By mid-morning on the 26th, both carrier groups were under attack. As an accompanying ship, Porter, stopped to pick up survivors from a downed torpedo plane, she was torpedoed. Shaw went to Porter's assistance. Half an hour later, she was ordered to take off Porter's crew and sink the disabled destroyer. Periscope sightings followed by depth charge attacks delayed execution of the mission. By noon, however, the transfer was completed. An hour later, Porter was gone, and Shaw left the scene to rejoin the task force.
Two days later, Shaw headed for the New Hebrides, where she commenced escorting ships moving men and supplies to Guadalcanal. She continued that duty through November and December and into January 1943. On 10 January, while entering Nouméa Harbor, New Caledonia, Shaw ran aground on Sournois Reef. She was freed on the 15th, but extensive damage to her hull, propellers, and sound gear necessitated temporary repairs at Nouméa - followed by lengthy repairs and rearmament at Pearl Harbor, which took through September.
On 6 October, Shaw headed west again, reaching Nouméa on the 18th and Milne Bay, New Guinea, on the 24th. Now a unit of the 7th Amphibious Force, Shaw escorted reinforcements to Lae and Finschhafen for the remainder of October and during November. Following an unsuccessful diversionary assault by Army troops against Umtingalu, New Britain, on 15 December, Shaw recovered survivors from two rubber boats and escorted HMAS Westralia and Carter Hall back to Buna, Papua New Guinea.
On 25 December, Shaw escorted units engaged in the assault against Cape Gloucester, where she provided gunfire support and served as fighter director ship. On the 26th, Shaw sustained casualties and damage when attacked by two "Vals." Thirty-six men were injured, three of whom later died of their wounds. The Shaw returned to Cape Sudest, New Guinea, on the 27th; she transferred her wounded and dead to shore facilities there, and continued on to Milne Bay for temporary repairs. Permanent repairs were completed at Hunter's Point, California, on 1 May 1944.
Shaw returned to Pearl Harbor on the 10th, joined the 5th Fleet there, and steamed toward the Marshall Islands on the 15th. She got underway from the Marshalls on 11 June with TF-52 to engage in the assault on Saipan Island. Four days later, the attack began. For the next three and one-half weeks, the destroyer rotated between screening and "call fire" support duties of the Marines on shore. In mid-July, Shaw was back in the Marshall Islands. On the 18th, Shaw got underway to return to the Mariana Islands accompanying the Guam assault forces. During the action that followed, Shaw performed escort and patrol duties.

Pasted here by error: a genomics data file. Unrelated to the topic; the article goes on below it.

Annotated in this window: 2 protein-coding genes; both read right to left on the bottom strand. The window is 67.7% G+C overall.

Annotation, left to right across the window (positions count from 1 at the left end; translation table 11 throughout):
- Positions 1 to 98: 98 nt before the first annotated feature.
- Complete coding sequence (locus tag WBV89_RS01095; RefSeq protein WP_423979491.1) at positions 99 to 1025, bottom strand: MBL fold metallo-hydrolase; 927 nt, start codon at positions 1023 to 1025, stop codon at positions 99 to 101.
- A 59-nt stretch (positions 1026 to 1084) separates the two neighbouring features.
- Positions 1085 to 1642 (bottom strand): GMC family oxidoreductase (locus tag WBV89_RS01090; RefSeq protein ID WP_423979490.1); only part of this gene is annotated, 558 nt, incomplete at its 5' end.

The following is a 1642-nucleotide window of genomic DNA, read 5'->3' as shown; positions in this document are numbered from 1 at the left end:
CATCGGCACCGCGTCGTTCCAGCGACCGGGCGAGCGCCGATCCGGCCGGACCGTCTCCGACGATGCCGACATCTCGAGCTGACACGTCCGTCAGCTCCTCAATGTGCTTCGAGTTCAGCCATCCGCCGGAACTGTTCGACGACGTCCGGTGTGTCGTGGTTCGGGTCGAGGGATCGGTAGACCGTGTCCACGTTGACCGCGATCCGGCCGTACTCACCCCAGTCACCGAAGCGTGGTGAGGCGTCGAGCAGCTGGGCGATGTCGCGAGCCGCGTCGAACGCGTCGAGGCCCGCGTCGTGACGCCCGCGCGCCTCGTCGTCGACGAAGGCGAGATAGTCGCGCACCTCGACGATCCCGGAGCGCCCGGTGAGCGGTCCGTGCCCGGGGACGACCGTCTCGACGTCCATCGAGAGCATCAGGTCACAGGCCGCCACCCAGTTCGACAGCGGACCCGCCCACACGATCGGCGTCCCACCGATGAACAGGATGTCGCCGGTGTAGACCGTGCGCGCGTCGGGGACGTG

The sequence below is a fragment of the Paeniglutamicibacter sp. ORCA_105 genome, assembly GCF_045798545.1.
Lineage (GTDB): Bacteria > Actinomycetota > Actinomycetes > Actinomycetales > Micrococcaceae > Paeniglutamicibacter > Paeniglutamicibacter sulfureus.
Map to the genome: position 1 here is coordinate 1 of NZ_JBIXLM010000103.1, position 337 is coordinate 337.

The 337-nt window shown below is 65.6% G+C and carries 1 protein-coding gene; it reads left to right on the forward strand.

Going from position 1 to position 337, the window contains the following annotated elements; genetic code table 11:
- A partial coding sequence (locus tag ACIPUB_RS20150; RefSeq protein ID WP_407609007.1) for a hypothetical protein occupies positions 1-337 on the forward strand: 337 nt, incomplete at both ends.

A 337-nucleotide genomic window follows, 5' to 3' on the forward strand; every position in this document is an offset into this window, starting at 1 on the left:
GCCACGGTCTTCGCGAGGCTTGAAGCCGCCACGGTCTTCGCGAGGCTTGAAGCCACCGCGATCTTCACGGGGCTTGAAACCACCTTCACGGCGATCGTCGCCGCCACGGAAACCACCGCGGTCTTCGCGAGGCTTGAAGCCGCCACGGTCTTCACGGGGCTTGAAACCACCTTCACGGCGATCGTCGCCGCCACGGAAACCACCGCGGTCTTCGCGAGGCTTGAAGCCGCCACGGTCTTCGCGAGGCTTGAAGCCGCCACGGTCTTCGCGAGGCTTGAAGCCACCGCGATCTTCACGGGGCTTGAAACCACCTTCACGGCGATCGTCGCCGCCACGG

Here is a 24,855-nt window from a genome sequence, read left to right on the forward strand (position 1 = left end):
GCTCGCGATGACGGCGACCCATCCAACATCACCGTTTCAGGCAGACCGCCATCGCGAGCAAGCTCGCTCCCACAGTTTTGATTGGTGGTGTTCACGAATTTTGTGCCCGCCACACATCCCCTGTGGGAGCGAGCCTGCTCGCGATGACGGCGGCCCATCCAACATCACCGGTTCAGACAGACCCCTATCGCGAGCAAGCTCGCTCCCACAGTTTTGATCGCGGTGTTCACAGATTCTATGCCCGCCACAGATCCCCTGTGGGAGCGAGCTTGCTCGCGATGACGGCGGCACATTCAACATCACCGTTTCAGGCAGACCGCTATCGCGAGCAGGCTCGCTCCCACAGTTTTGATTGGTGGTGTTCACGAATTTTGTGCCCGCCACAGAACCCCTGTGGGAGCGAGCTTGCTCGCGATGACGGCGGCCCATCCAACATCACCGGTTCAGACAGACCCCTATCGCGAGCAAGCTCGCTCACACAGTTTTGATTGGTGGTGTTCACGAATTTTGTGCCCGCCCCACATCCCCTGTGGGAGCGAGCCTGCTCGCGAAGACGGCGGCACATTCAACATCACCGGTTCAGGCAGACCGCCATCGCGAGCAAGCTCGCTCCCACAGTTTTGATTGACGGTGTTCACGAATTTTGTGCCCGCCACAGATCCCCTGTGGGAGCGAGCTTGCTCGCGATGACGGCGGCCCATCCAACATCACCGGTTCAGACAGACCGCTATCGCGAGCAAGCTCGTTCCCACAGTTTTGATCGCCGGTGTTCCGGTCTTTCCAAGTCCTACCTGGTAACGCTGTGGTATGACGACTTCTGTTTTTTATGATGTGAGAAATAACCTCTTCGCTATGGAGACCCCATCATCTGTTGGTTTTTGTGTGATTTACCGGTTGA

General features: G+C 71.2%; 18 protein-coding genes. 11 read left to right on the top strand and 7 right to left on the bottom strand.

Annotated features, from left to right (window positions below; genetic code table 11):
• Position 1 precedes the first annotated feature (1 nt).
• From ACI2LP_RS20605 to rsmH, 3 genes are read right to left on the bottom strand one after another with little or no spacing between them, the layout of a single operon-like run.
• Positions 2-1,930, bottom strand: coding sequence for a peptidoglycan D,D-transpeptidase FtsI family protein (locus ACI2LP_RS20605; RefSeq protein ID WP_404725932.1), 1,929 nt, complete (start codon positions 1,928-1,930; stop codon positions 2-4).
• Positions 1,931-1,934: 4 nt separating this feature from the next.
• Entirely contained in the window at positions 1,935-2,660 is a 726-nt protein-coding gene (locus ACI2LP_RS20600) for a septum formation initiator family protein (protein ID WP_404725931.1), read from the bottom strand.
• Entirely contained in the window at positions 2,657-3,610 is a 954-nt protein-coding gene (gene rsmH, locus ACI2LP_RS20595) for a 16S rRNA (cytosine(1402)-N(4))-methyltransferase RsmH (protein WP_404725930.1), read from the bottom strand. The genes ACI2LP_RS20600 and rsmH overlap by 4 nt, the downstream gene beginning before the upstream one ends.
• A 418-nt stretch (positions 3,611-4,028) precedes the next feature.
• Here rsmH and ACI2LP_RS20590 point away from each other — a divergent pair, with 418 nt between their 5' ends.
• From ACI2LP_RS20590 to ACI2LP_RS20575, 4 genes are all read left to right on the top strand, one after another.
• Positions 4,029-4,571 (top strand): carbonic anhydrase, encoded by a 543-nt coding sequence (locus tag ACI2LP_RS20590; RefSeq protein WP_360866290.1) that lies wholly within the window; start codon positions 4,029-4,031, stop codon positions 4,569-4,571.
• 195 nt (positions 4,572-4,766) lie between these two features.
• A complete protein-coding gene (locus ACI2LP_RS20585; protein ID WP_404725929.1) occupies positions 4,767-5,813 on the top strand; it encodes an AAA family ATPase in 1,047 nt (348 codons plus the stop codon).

Shaw departed the Marianas on 23 September. Following a tender repair availability at Eniwetok, she rejoined the 7th Amphibious Force on 20 October and headed for Leyte Gulf on the 25th. Convoy escort duties between the Philippines and New Guinea involved Shaw until the invasion of Luzon took place at Lingayen Gulf on 9 January 1945. From the 9th to the 15th, she performed screening, "call fire" support for the soldiers ashore, night illumination with star shells, and shore bombardment missions. Following this operation, Shaw was involved in the recapture of Manila Bay, Luzon. After the Luzon operations, Shaw supported the assault and occupation of Palawan Island during the period from 28 February to 4 March.
In early April, Shaw operated in the Visayas, setting two Japanese barges on fire off Bohol on 2 April. Damaged soon thereafter on an uncharted pinnacle, she underwent temporary repairs. On the 25th, she steamed toward the United States West Coast. Shaw arrived at San Francisco on 19 May. Repairs and upgrades to her systems continued into August. The work was completed on the 20th. Shaw then departed for the East Coast of the United States. Upon her arrival at Philadelphia, the warship was routed to New York City for deactivation. Decommissioned on 2 October 1945, her name was stricken from the Navy List two days later. Her hulk was scrapped in July 1946.
Shaw earned 11 battle stars during World War II.
- Sweatt, Greg. "USS Shaw: A Ship too Tough to Die!" Sea Classics, March 2006.